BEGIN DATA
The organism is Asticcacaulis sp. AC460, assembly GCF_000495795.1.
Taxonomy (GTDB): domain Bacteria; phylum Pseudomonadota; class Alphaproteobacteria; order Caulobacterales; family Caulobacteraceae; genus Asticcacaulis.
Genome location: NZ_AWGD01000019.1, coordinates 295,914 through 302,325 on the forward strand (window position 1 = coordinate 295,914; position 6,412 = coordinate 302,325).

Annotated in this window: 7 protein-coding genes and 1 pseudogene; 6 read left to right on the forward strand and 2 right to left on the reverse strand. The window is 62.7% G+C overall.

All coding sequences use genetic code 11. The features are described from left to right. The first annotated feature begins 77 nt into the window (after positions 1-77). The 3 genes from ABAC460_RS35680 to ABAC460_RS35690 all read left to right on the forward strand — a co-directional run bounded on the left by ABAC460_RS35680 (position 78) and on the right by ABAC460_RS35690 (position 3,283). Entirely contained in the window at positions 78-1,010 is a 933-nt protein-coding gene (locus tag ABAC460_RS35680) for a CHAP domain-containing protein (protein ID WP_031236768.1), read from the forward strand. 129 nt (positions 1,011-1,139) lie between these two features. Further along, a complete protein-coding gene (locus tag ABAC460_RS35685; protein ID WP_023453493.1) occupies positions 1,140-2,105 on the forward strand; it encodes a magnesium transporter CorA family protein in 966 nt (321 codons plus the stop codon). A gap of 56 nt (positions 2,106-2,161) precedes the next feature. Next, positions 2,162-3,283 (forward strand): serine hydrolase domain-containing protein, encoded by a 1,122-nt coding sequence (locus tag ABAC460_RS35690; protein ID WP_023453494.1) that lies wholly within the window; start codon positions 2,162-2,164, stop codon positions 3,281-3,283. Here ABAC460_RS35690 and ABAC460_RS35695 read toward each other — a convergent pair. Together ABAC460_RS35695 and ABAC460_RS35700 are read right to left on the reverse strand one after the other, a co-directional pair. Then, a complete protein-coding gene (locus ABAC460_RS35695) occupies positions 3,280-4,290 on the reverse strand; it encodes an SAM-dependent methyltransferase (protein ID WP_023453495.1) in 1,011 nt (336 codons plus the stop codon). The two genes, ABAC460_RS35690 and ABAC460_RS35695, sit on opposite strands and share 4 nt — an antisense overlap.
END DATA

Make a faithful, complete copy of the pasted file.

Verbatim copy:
The organism is Asticcacaulis sp. AC460, assembly GCF_000495795.1.
Taxonomy (GTDB): domain Bacteria; phylum Pseudomonadota; class Alphaproteobacteria; order Caulobacterales; family Caulobacteraceae; genus Asticcacaulis.
Genome location: NZ_AWGD01000019.1, coordinates 295,914 through 302,325 on the forward strand (window position 1 = coordinate 295,914; position 6,412 = coordinate 302,325).

Annotated in this window: 7 protein-coding genes and 1 pseudogene; 6 read left to right on the forward strand and 2 right to left on the reverse strand. The window is 62.7% G+C overall.

All coding sequences use genetic code 11. The features are described from left to right. The first annotated feature begins 77 nt into the window (after positions 1-77). The 3 genes from ABAC460_RS35680 to ABAC460_RS35690 all read left to right on the forward strand — a co-directional run bounded on the left by ABAC460_RS35680 (position 78) and on the right by ABAC460_RS35690 (position 3,283). Entirely contained in the window at positions 78-1,010 is a 933-nt protein-coding gene (locus tag ABAC460_RS35680) for a CHAP domain-containing protein (protein ID WP_031236768.1), read from the forward strand. 129 nt (positions 1,011-1,139) lie between these two features. Further along, a complete protein-coding gene (locus tag ABAC460_RS35685; protein ID WP_023453493.1) occupies positions 1,140-2,105 on the forward strand; it encodes a magnesium transporter CorA family protein in 966 nt (321 codons plus the stop codon). A gap of 56 nt (positions 2,106-2,161) precedes the next feature. Next, positions 2,162-3,283 (forward strand): serine hydrolase domain-containing protein, encoded by a 1,122-nt coding sequence (locus tag ABAC460_RS35690; protein ID WP_023453494.1) that lies wholly within the window; start codon positions 2,162-2,164, stop codon positions 3,281-3,283. Here ABAC460_RS35690 and ABAC460_RS35695 read toward each other — a convergent pair. Together ABAC460_RS35695 and ABAC460_RS35700 are read right to left on the reverse strand one after the other, a co-directional pair. Then, a complete protein-coding gene (locus ABAC460_RS35695) occupies positions 3,280-4,290 on the reverse strand; it encodes an SAM-dependent methyltransferase (protein ID WP_023453495.1) in 1,011 nt (336 codons plus the stop codon). The two genes, ABAC460_RS35690 and ABAC460_RS35695, sit on opposite strands and share 4 nt — an antisense overlap.